14

The possibilities of transforming heat into any other form of energy are limited by the second law of thermodynamics. Essentially, you cannot simultaneously lower the entropy in a closed system (e.g your house) by transforming heat into a different form of energy, and transferring heat from a colder object to a hotter one requires work, so that more heat is ...


12

Watercooled , if you don't count sewer as "outdoors".


10

Use a (largish) water tank. I've never seen a water tank used as a heat sink for an air conditioner, but they were used for stationary engines some time ago. Typical air conditioners can produce about 2 kW of heat. If that heat is released in a 500 litter water tank: $$\frac {2 kW}{500 kg}\cdot\frac{1 kJ/s}{1 kW}\cdot\frac{0.24 kJ}{1 kcal}\cdot\frac{0.24 K\...


8

Surprised they haven’t been mentioned yet because they seem to be all the rage in the spammy ads you see on a lot of sites, but depending (very heavily) on the general atmospheric conditions, an evaporative cooler (sometimes called a swamp cooler) might work. Evaporative cooling in general is based around the idea of latent heat of vaporization. In short, ...


8

Nobody specifically mentioned geothermal yet but this is exactly the principal used here. Rather than exchanging heat with the outdoor air, heat is exchanged with the ground a meter or two below the surface. I suppose one could make the argument that this is still "outside" but the heat does not make it to the atmosphere and if you have a heating/...


8

This question reminds of the concept of a heat bank, a form of heating I experienced in the 1970s. The type of heat bank I am familiar with consisted of a metal box which contained an electric radiator and large quantities of steel which were heated by the radiator. The concept was the radiator was energized during the night when cheaper off peak electricity ...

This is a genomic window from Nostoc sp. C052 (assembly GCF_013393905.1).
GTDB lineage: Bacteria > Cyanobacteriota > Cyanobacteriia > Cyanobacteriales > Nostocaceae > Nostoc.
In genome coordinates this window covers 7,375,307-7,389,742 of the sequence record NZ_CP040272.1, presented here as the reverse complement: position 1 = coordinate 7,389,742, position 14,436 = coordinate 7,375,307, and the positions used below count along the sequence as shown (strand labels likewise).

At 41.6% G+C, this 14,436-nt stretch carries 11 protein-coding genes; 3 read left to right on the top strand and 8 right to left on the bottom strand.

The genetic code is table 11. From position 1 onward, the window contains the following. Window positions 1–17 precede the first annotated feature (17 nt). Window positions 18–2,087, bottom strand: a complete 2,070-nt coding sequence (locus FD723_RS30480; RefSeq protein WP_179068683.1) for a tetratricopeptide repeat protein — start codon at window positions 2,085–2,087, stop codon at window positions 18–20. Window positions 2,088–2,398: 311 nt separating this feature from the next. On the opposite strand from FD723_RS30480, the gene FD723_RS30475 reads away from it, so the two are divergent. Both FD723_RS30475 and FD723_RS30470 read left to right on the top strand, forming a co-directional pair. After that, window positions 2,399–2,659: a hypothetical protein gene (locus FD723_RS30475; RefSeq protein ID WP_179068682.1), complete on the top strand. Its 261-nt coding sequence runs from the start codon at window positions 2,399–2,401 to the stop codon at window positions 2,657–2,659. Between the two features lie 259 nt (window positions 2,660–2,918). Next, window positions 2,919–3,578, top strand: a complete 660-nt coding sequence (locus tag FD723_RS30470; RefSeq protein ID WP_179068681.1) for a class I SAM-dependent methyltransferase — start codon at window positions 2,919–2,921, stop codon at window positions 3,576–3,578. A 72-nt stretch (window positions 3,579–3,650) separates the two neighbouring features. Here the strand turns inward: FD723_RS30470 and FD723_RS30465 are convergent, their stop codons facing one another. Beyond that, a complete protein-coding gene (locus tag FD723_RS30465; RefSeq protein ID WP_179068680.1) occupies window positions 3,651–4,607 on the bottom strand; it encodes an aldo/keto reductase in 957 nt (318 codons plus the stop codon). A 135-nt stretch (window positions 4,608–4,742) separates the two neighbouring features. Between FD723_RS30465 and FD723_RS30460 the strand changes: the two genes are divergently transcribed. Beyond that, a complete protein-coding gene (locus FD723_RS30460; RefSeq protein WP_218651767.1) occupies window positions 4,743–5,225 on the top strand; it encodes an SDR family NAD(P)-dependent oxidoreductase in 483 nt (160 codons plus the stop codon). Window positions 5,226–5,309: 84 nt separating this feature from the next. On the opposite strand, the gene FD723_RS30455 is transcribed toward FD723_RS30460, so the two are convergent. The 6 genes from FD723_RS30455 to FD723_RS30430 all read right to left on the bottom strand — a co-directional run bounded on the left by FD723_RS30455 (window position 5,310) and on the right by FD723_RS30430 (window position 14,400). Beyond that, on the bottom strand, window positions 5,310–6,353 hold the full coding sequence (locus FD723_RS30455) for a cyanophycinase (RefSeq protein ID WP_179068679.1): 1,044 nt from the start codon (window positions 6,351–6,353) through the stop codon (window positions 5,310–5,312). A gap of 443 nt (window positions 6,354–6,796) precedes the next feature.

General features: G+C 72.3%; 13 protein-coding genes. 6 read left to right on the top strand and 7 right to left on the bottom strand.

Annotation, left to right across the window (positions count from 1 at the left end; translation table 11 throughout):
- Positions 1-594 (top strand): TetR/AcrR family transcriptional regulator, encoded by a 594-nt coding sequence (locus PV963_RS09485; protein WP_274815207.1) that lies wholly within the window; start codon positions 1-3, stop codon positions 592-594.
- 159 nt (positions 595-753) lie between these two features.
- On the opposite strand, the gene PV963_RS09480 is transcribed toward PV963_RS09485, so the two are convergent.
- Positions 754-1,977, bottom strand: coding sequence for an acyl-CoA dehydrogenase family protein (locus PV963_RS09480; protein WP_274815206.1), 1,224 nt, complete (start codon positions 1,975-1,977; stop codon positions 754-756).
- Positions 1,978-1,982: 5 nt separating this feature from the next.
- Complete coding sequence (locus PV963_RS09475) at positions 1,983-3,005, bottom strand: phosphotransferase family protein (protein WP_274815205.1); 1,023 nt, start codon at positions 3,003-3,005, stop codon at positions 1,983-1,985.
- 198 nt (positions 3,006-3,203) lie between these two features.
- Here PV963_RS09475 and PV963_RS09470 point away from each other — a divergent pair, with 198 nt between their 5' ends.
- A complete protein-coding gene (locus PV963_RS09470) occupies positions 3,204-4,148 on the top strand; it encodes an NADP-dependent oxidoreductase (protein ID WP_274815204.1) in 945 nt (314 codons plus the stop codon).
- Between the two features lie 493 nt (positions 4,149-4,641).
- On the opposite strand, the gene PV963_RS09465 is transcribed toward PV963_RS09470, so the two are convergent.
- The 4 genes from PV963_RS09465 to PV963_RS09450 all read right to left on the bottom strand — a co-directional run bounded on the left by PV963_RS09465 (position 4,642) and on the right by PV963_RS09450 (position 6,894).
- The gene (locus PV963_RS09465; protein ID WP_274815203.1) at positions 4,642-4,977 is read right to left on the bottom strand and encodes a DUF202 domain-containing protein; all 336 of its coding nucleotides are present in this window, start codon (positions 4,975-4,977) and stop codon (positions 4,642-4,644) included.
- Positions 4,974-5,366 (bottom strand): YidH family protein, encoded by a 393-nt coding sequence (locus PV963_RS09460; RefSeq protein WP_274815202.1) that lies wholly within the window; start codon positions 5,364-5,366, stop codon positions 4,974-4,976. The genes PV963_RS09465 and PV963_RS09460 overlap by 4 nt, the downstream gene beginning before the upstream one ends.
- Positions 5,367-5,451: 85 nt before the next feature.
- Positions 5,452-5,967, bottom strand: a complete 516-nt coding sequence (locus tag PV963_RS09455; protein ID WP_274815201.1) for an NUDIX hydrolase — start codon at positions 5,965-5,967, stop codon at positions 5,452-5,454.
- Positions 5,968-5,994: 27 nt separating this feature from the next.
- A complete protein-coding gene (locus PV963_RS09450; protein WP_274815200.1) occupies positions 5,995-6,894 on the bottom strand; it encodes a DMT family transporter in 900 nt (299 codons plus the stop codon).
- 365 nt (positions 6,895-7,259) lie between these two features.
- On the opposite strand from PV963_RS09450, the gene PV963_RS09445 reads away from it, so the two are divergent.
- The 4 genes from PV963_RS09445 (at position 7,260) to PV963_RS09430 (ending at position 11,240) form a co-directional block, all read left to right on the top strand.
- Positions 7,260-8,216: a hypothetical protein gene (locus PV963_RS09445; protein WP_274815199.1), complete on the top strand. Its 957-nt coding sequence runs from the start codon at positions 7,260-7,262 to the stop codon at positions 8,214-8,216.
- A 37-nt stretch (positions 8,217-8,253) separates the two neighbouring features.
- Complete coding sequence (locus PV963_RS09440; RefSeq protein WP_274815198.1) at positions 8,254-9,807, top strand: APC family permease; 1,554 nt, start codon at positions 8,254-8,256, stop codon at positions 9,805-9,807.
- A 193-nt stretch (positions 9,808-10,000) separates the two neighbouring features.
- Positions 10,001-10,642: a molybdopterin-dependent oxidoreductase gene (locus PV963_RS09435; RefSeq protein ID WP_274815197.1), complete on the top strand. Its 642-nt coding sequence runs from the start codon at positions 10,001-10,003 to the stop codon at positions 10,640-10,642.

7

There are phase change materials (Similar to the cold pack for injuries) that at some point in time was the all the rage. Basically what they did was storing and releasing heat energy. However, they have a limited capacity. Figure: Phase change material in the form of a cold pack The idea is (or was because it never caught on) that the phase change ...


4

We need the pressure of the mixture to know the latent heat of vaporization, but since we are using 100 C, we'll assume it's at 1 atmosphere. Convert the liquid to steam using latent heat of vaporization. If your energy input isn't enough to turn it all into vapor, the final temp is 100 C. If you have energy left over it will go into the next step. Using ...


4

Heat can be converted to electricity only according to the second law of thermodynamics: you need in this case a hot reservoir and a cold reservoir. The heat engine takes heat from the hot reservoir and puts it into the cold reservoir. That's the way all heat-based electricity generation works. In gas-fired generation, the hot reservoir is very hot (it's ...


3

Edit 1 based on the current version of the question "Where can heat be vented from an air conditioner that isn't outside, in the attic, or into the ground?" Answer: It is possible to put the heat into something like a large water tank. The problem is that you have to take the heat out of the water tank eventually. This is the heat battery ...